Clearly, Mr. McCain has become deeply invested in trying to keep the entire presidential campaign conversation focused only on this mantra regarding "Character." To be sure, he has definitely put in the work. He began his second, and presumably final presidential campaign on the second Friday in November of 2006; in the six hundred and sixty one days that have passed since he became a candidate again, his maximum efforts have been focused on flogging the "Character" theme every step of the way.

Presidential races being what they are, it was simply impossible for McCain to remain totally focused on this one-liner sloganeering project. Every rare now and infrequent then, something would come along with enough juice to merit the creation and release of a new statement. The campaign message machine would suddenly swerve out of the "Character counts" slow lane and merge itself into the heavier traffic, passenger-side turn signal blinking away for no good reason as usual, but only for a few miles.

Sooner or later, the bus always veered back into that slow lane, those newer messages eventually died of neglect, and would go floating up to whatever Heaven there may be for topics that were either too hot for a compromised candidate to handle, or were too detailed for a stupid candidate to comprehend. Mr. McCain has evinced both facets of this particular phenomenon on more than a few occasions, most notably during the recent Russia-Georgia crisis. Beyond that, almost every single time some reporter posited queries about Iraq, or Afghanistan, or the entire African continent, or basically anything else pertaining to issues of national security, McCain wound up dropping the informational ball.

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Bush, Cheney To Skip Republican Convention Due To Gustav
2008-08-31 17:04:40
President Bush and Vice President Cheney will skip the Republican National Convention, the presidential nominating conclave that will likely undergo dramatic changes, officials said Sunday.

The White House announced Sunday morning that Bush and Cheney would miss the Republican convention in Minnesota to concentrate on emergency preparations for Hurricane Gustav, nearing landfall in the Gulf Coast.

Hours later, Sen. John McCain, the likely Republican presidential nominee, told reporters that the convention, which begins Monday, would be refocused.

"We must redirect our efforts from the really celebratory event of the nomination of president and vice president of our party to acting as all Americans," he said.

"We'll change our program and I'll be announcing details of it in the next few hours. But there's very little doubt that we have to go from a party event to a call to the nation for action, action to help our fellow citizens in this time of tragedy and disaster, action in the form of volunteering, donations, reaching out our hands and our hearts and our wallets to the people who are under such great threat from this great natural disaster."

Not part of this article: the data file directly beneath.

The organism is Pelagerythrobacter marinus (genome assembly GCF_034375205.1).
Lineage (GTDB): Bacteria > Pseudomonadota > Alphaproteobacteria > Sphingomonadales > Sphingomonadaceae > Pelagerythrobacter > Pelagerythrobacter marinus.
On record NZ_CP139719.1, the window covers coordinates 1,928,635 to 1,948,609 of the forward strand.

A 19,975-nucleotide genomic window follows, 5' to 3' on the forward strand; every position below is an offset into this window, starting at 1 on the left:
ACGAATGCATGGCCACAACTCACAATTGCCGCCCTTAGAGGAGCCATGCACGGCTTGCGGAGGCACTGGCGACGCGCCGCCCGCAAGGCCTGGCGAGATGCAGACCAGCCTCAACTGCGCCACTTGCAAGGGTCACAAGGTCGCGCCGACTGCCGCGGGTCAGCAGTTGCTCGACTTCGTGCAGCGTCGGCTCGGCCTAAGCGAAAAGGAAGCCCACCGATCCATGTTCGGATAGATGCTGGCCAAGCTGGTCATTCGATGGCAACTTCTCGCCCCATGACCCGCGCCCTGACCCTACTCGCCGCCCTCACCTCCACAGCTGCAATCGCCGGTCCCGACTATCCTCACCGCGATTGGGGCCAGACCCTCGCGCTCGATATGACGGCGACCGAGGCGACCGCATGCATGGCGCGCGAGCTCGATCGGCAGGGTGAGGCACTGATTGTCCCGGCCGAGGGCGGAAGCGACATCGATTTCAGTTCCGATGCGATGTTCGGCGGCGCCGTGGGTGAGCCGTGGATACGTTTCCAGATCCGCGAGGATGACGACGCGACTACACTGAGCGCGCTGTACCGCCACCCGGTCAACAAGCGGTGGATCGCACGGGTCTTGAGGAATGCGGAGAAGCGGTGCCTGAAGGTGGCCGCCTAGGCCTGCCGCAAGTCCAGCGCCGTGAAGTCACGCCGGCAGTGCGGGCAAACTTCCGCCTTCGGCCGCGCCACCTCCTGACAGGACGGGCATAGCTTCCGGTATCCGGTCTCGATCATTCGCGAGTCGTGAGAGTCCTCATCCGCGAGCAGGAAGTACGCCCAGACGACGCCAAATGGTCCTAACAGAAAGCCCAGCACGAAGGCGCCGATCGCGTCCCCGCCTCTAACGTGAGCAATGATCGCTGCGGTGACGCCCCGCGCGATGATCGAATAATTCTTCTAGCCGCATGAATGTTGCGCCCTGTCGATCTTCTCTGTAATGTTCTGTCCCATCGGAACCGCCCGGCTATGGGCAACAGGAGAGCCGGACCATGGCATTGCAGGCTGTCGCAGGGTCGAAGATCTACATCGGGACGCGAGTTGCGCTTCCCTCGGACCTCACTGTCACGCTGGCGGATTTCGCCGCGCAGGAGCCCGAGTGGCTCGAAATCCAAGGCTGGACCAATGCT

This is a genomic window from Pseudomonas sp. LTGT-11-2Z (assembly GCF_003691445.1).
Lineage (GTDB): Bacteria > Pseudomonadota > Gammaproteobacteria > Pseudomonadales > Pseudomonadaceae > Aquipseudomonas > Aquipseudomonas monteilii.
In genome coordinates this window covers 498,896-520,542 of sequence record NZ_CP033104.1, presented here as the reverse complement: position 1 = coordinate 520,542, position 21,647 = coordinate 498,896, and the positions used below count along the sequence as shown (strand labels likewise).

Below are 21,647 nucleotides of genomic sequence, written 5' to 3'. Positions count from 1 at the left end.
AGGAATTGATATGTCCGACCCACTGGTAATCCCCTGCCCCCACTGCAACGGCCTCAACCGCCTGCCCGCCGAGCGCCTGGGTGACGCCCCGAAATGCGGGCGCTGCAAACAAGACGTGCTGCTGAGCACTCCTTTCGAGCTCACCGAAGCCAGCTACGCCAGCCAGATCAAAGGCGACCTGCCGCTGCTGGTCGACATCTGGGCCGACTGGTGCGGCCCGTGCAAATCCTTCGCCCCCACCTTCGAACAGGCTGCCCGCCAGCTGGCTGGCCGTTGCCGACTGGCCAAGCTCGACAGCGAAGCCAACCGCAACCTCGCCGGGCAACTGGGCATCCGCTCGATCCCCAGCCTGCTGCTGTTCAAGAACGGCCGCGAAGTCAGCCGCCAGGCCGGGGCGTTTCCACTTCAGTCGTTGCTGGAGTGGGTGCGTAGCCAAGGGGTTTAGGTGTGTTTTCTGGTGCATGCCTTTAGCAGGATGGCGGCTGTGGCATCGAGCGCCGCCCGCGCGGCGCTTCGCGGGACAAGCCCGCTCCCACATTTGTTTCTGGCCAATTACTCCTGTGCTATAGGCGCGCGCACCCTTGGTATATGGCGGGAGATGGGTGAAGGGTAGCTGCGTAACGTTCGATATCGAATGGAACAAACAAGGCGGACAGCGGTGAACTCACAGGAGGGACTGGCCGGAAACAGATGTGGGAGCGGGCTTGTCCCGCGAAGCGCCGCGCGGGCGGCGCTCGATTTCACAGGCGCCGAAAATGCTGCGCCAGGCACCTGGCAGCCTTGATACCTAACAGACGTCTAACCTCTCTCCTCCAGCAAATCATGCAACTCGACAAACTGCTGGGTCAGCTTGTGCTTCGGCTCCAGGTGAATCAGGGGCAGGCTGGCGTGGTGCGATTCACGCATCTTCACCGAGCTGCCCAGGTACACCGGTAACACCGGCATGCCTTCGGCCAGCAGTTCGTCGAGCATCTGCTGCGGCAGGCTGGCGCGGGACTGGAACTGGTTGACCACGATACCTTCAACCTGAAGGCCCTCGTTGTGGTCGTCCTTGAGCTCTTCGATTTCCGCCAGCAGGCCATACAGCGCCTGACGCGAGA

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Commentary: McCain's Baked Alaska
2008-08-31 17:03:53
Intellpuke: This commentary was written from Denver, Colorado, by New York Times op-ed columnist Gail Collins and appeared in the N. Y. Times edition for Saturday, August 30, 2008. Ms. Collins' commentary follows:

It is conceivable that some people will think John McCain picked Sarah Palin to be his running mate because she is a woman. I know you find this shocking, but I swear I have heard it mentioned.

McCain does not believe in pandering to identity politics. He was looking for someone who was well prepared to fight against international Islamic extremism, the transcendent issue of our time. And in the end he decided that in good conscience, he was not going to settle for anyone who had not been commander of a state national guard for at least a year and a half. He put down his foot!

The obvious choice was Palin, the governor of Alaska, whose guard stands as our last best defense against possible attack by the resurgent Russian menace across the Bering Strait.

Also a woman, but that’s totally beside the point.

True, the only nonfamily members other than McCain that Palin really mentioned in her introductory speech were Democrats Geraldine Ferraro and Hillary Rodham Clinton. Whatever happened to Ronald Reagan? Isn’t there a rule that you have to mention Ronald Reagan?

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New Orleans Orders Manadatory Evacuation As Gustav Grows
2008-08-31 03:38:21
Residents were ordered to flee an only partially rebuilt New Orleans Sunday as another monster storm bore down on Louisiana nearly three years to the day after Hurricane Katrina wiped out entire swaths of the city.

Hurricane Gustav, which already killed more than 80 people in the Caribbean, strengthened quickly into a Category 4 and was poised to become a Category 5 storm, packing winds in excess of 156 mph. It slammed Cuba's tobacco-growing western tip before moving away from the island country into the Gulf of Mexico.

New Orleans Mayor Ray Nagin used stark language to urge residents to get out of the city, calling Gustav the ''storm of the century.''